Africa’s unique sounds and musical traditions have been attracting global attention and love since the 1930s but seem to be scaling new heights this century. Gail Collins surveys the scene.
If Africa is the cradle of mankind, then it is also surely the cradle of music – looking back at its origins and history, it would certainly seem so.
Music is one of the ancient art forms of African people, orally handed down from generation to generation over the centuries. Many of the sounds you hear today remain steeped in the influence of long-ago ancestors. It permeates African culture, playing a part in major life events – birth, marriage, death, and there are even special songs to accompany harvests – aside from providing comments on life, politics and love. Musicians have always played an important role in African society, as so many occasions cannot truly be fulfilled without them.
From time immemorial, Africa has been producing mesmerising, evocative, pulsating and exciting sounds. Ancient instruments have been discovered during archaeological digs that paint a picture of the earliest types of music. Bone tubes that would have been used as flutes or whistles were found in the Southern and Western Cape of South Africa dating to over 40,000 years ago and Iron Age musical bells were excavated in South Africa, Zimbabwe and Zambia.
Countries have their own distinct sounds but over time these sounds have travelled, as people began roving around. In Southern Nigeria for example, the drum is key to their traditional music, but in Morocco the ancient Amazigh music involved wind instruments. It is also common for musical customs to arise from what an area places importance on. In Western Uganda, the Kitaguiriro is music in praise of the highly valued long-horned cattle found in the region and the main instruments are the flute and drum.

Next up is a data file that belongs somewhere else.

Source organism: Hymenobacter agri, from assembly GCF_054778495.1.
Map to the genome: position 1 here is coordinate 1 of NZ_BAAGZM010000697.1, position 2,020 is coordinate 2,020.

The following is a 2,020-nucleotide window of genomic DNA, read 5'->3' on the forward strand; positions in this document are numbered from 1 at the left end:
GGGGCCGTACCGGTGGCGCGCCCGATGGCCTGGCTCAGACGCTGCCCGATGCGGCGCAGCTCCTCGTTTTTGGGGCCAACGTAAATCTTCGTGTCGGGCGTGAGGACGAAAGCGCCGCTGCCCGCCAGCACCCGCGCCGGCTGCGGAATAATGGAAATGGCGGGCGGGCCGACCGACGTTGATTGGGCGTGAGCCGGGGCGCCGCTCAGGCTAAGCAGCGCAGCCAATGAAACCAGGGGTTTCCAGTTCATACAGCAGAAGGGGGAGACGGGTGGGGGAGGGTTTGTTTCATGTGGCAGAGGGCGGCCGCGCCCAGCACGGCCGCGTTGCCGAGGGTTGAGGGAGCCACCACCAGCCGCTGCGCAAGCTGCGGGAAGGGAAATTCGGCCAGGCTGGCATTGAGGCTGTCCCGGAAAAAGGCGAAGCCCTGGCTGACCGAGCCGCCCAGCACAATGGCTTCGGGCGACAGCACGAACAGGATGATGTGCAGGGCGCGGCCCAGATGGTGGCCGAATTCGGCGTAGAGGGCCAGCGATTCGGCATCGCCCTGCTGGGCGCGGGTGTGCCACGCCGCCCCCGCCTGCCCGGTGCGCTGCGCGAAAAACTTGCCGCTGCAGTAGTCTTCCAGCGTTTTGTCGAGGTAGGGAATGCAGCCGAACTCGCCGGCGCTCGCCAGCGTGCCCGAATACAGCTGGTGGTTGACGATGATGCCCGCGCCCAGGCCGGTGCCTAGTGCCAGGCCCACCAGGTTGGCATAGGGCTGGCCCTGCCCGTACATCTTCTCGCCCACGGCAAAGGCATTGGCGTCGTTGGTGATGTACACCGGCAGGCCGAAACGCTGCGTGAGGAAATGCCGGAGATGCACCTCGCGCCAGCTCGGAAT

The African influence on global music is immense. The beginnings of jazz can be traced back to Black musicians playing their tunes in the famous French quarters of New Orleans in the late 19th century and blues music originated in the US Deep South, emerging in the late 1860s from free African-Americans telling the stories of their experiences through song.
In the mid-20th century, soul music ascended from African gospel music and blazed the trail for the later genres of funk, R&B, hip-hop and perhaps most famously, rock & roll. Elvis Presley, who became a legend in his own lifetime and continues to have dedicated followers today, was said to be “A White singer with a Black soul”. He himself said: “The Lord messed up on me in two ways – he didn’t make me Black and didn’t make me a bass singer.”
Whilst these genres of music were being globally recognised, the African continent was producing its own great artists and musical modes that were fusing African sounds with music from Europe and America.
Fela Anikulapo Kuti, a charismatic and often rebellious Nigerian bandleader, composer and activist, was the pioneer of the hugely influential Afrobeat genre in the early 1970s – a fusion of the Yoruba music he had grown up with and American blues, jazz and funk.
He came back from a 1969 tour of the US fired up by the likes of Malcolm X and the Black Panthers and began producing music that increasingly criticised the Nigerian government. This, combined with a decadent lifestyle, led to several raids and arrests by the authorities. His musical influence, however, was here to stay and was the prototype for the more sweeping Afro beats genre that defines contemporary West African pop music today.